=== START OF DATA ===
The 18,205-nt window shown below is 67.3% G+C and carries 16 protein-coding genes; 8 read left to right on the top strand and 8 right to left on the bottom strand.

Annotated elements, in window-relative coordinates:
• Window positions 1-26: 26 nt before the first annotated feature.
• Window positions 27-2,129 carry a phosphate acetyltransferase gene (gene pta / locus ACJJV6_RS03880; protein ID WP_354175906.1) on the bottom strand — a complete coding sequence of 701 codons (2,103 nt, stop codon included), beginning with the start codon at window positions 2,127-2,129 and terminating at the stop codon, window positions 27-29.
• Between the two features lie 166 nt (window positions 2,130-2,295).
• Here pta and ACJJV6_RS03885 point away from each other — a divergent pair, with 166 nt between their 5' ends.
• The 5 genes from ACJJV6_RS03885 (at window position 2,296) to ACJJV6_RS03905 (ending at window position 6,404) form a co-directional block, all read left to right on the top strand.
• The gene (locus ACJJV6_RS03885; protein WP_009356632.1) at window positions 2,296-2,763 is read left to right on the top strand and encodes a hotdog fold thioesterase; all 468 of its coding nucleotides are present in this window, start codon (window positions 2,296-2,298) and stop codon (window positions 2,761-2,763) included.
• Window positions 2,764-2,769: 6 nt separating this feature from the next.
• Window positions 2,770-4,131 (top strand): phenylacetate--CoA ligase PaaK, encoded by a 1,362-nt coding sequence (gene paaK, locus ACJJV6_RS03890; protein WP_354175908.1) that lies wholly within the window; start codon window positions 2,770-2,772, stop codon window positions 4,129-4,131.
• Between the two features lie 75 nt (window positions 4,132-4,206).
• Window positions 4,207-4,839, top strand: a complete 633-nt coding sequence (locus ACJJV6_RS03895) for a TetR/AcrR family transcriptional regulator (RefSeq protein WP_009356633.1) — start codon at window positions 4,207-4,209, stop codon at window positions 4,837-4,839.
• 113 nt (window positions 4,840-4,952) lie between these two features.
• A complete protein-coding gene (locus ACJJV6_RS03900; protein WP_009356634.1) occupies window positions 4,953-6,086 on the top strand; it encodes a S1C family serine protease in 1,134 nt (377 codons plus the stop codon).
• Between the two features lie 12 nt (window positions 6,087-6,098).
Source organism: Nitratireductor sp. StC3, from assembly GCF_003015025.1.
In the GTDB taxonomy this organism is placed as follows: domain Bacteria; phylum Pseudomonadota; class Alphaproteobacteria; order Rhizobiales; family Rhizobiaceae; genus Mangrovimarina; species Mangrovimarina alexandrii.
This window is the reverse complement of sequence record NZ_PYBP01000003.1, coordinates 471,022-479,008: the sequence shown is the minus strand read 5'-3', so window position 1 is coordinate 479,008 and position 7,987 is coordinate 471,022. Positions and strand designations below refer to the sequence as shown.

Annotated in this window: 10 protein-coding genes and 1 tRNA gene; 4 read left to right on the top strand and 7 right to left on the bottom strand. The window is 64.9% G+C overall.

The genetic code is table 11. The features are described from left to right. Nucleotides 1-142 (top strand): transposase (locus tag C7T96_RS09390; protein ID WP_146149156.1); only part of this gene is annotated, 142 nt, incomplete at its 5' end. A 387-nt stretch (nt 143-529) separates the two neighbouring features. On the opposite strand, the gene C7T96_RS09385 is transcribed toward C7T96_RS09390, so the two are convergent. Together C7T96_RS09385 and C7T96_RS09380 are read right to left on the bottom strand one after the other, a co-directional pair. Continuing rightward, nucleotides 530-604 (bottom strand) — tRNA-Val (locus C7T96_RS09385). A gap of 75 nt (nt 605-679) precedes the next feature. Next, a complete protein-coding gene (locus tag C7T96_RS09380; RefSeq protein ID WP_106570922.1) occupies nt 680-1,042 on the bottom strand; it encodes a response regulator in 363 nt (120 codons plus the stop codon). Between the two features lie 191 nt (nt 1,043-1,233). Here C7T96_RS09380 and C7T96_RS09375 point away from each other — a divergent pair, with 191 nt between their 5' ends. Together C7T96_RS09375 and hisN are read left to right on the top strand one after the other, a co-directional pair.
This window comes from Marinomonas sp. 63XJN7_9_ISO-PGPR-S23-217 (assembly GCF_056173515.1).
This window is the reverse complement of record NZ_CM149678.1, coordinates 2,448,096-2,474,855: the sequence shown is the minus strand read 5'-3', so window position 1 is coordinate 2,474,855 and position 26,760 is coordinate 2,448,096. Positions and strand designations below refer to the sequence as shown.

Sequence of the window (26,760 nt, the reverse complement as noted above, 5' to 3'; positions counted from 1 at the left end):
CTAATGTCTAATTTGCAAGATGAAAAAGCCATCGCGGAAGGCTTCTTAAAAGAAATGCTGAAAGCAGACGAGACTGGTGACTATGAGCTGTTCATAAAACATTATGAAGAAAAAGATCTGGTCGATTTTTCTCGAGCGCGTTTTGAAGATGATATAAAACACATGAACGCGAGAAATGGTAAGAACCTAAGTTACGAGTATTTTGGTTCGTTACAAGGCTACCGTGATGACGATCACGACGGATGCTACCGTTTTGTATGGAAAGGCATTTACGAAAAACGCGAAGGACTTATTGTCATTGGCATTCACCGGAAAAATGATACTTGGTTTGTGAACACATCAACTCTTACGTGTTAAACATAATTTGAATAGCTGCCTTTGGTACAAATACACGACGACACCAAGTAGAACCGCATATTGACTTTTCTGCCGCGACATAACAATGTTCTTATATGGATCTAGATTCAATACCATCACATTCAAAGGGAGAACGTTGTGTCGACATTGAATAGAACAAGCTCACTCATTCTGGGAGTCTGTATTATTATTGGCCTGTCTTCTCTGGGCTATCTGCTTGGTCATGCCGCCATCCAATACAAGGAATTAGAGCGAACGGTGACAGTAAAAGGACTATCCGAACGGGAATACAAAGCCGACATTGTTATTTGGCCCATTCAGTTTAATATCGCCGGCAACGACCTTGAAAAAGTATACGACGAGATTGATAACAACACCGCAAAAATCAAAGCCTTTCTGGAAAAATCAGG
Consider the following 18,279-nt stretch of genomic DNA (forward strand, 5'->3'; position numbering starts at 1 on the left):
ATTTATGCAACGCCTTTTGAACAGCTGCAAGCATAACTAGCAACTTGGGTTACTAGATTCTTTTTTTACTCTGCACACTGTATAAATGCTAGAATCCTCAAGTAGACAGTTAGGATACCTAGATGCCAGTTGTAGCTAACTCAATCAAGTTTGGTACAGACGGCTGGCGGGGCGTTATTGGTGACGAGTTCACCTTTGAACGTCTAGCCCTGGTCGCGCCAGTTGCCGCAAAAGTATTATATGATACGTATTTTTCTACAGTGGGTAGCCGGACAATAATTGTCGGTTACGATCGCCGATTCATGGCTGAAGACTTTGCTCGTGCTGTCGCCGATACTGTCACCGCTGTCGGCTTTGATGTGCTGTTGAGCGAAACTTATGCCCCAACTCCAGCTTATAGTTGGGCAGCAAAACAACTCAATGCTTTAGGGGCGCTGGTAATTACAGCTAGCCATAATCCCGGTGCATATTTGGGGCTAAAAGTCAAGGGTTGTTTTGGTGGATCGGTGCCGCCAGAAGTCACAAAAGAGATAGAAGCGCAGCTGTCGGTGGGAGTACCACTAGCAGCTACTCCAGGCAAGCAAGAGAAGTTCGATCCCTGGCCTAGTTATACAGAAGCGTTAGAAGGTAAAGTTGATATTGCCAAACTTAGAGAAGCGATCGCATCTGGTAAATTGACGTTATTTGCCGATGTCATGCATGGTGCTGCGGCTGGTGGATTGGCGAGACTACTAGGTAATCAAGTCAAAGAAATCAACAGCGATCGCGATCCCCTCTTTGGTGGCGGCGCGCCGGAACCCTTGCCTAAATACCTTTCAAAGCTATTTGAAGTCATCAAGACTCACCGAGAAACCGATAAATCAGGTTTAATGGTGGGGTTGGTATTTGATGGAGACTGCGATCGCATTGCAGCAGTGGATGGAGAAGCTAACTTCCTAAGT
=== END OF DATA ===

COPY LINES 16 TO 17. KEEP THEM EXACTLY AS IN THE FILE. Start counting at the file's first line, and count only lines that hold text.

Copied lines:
Source organism: Nitratireductor sp. StC3, from assembly GCF_003015025.1.
In the GTDB taxonomy this organism is placed as follows: domain Bacteria; phylum Pseudomonadota; class Alphaproteobacteria; order Rhizobiales; family Rhizobiaceae; genus Mangrovimarina; species Mangrovimarina alexandrii.